Rea clan comes out in force for prospect's debut

Rea clan comes out in force for prospect's debut

SAN DIEGO -- It's not a simple trip to get to Petco Park from Cascade, Iowa.

First, you have to make a three-hour car ride just to get to Chicago before you hop on a four-hour flight to San Diego. But that's the journey more than 70 people made to watch pitcher Colin Rea beat the Reds, 11-6, in his Major League debut on Tuesday.

Rea's parents, siblings, friends and his former host family in Lake Elsinore, Calif., were all there to watch the Padres' No. 2-ranked prospect take the mound. The ages ranged from 3 months old to a vibrant 82.

Rea wins Major League debut

They were spread across Sections 115 and 111, some wearing brand-new No. 29 Rea jerseys. As it turned out, the Padres' team store at Petco could only make so many, running out of the letters R, E and A.

"It's crazy to think all of us had that moment -- our first big league game," said Padres pitcher Tyson Ross, who in June watched his younger brother, Joe, make his big league debut for the Nationals in Washington.

"It takes a village to raise you, so it's pretty cool when you have that many people pulling for you. To have 75 people physically here at Petco or even just tuning in, it's pretty cool."

Before the game even started, the Rea crew already faced a challenge. It wasn't someone being too nervous (although Rea's mother, Bridget, and his wife, Megan, may have been the exception) or a member of the party getting lost in a new city.

The issue was taking the group photo, which required an usher of their section to call in extra help. After about 10 minutes of organization, the photo was eventually snapped.

8/12/15: Colin Rea

As Rea ran out on the field for the first time, the Rea faithful let out a big cheer. The pitcher turned around and gave his support system a wave, then went back to focusing on the task ahead.

"It doesn't seem real," younger sister Claire said as she watched her brother playing catch.

Right before the game started, Claire checked her phone. She had a text from a friend in Ireland trying to watch the game at 3 a.m. their time, and she opened Snapchats from people back home in Cascade, just 20 miles south from the "Field of Dreams" movie set.

In Cascade, the main street of the town has a sign that reads "Home of Red Faber," for the Hall of Fame pitcher.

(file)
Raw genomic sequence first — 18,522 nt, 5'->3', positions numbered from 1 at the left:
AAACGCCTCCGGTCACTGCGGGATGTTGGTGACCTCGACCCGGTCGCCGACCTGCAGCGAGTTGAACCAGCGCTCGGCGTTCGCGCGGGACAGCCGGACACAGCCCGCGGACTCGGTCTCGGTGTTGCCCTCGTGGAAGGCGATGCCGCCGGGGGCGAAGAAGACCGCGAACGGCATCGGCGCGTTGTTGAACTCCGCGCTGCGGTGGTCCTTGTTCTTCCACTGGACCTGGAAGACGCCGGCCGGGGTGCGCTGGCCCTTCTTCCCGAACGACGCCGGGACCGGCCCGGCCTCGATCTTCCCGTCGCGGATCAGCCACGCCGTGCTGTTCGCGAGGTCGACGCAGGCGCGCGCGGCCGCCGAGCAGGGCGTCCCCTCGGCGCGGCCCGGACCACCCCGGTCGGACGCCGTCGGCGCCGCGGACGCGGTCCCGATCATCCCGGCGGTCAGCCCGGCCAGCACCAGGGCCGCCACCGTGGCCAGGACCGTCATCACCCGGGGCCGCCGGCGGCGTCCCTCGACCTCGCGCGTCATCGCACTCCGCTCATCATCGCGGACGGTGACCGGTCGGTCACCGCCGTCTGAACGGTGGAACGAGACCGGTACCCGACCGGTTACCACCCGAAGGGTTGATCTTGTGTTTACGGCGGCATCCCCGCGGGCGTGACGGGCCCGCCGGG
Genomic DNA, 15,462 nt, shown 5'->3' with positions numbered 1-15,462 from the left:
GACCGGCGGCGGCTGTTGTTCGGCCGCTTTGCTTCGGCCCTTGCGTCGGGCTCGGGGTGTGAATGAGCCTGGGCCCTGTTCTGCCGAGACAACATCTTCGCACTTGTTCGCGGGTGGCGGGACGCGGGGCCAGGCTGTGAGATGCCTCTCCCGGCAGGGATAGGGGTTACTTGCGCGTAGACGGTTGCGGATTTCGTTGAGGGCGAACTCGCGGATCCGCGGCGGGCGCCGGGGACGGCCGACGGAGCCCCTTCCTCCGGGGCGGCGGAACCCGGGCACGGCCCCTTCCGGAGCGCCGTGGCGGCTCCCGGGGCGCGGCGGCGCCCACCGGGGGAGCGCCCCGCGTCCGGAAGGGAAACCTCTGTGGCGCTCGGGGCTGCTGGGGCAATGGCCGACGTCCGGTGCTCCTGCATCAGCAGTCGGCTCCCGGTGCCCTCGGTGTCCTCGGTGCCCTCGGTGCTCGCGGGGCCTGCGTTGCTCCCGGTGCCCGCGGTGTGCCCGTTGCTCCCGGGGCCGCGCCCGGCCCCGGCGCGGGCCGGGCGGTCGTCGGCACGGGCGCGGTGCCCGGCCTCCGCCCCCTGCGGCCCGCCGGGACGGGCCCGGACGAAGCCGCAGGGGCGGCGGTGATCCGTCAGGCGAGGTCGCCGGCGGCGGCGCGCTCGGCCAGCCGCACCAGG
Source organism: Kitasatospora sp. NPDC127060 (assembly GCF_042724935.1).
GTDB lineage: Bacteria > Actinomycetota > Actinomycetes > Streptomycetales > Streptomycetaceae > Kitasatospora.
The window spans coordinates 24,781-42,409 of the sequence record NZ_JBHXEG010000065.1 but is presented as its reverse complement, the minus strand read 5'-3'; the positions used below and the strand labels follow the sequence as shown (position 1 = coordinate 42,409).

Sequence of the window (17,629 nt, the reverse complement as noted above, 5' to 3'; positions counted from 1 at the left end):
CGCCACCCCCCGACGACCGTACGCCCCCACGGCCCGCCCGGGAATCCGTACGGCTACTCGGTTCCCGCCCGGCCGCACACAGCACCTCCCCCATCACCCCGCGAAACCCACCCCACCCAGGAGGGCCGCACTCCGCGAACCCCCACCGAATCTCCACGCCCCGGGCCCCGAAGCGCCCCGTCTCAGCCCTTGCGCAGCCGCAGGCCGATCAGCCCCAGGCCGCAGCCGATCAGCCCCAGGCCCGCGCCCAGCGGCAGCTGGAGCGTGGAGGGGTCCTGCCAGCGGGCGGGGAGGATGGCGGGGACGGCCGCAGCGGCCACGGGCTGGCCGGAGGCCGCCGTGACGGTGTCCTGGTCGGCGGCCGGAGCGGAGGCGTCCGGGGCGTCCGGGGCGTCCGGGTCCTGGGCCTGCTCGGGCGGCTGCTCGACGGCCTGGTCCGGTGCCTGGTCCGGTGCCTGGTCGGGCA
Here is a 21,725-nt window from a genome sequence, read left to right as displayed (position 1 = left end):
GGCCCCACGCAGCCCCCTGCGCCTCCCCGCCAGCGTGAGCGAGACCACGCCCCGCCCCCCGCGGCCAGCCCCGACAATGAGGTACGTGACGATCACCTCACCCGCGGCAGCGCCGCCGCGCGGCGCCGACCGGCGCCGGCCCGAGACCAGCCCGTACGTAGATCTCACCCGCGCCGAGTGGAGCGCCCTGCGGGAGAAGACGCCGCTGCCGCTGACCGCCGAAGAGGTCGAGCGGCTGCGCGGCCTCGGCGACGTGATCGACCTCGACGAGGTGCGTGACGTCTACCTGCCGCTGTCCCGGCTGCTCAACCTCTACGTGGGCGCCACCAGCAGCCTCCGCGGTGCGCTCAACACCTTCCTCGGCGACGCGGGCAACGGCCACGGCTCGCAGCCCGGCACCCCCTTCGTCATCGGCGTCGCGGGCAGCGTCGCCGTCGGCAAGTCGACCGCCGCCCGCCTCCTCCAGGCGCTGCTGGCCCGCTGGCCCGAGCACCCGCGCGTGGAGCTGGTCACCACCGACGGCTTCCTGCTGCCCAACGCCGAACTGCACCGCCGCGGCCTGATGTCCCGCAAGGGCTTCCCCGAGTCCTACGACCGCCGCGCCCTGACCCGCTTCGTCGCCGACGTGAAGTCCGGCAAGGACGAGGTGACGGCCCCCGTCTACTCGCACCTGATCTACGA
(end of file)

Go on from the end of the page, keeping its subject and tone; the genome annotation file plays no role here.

Rea's first career K

"People are now saying it should say 'Home of Red Faber and Colin Rea,'" Claire said.

"I don't know if we're to that point yet," a humble Rea said a day after his debut.

Back home, the four restaurants in the 2,207-person town were packed, and the bar in the next town over was standing-room only.

The shed located on the Rea family farm is the usual spot where they watch Colin's games. It's the same shed where Rea would practice pitching at a target "X" on the wall.

On Tuesday night, Petco Park had to do.

As Rea's name was announced as the starting pitcher and his face appeared on the big screen, cheers erupted from Section 115.

"Home-field advantage," older brother Calvin joked. "It's just like he is playing at our home diamond."

Except there were 26,588 in the ballpark on Tuesday.

Rea allowed the first two batters he faced to reach base, but he recovered with a double play.

Rea turns two

In addition to throwing five innings of three-hit ball while fanning four, the 25-year-old recorded his first big league hit his first time up -- a single to left field in the second inning.

Rea's first career hit

As the game went on, the energy did not die. The Rea clan continued to cheer, whether it was a simple strike by Rea or a two-run homer by Jedd Gyorko. By the end of four innings, the family's spirit was infectious, as random fans in the crowd would scream, "We love Colin."

"Something like this just doesn't happen in our small town," a family friend said.

Beth Maiman is an associate reporter for This story was not subject to the approval of Major League Baseball or its clubs.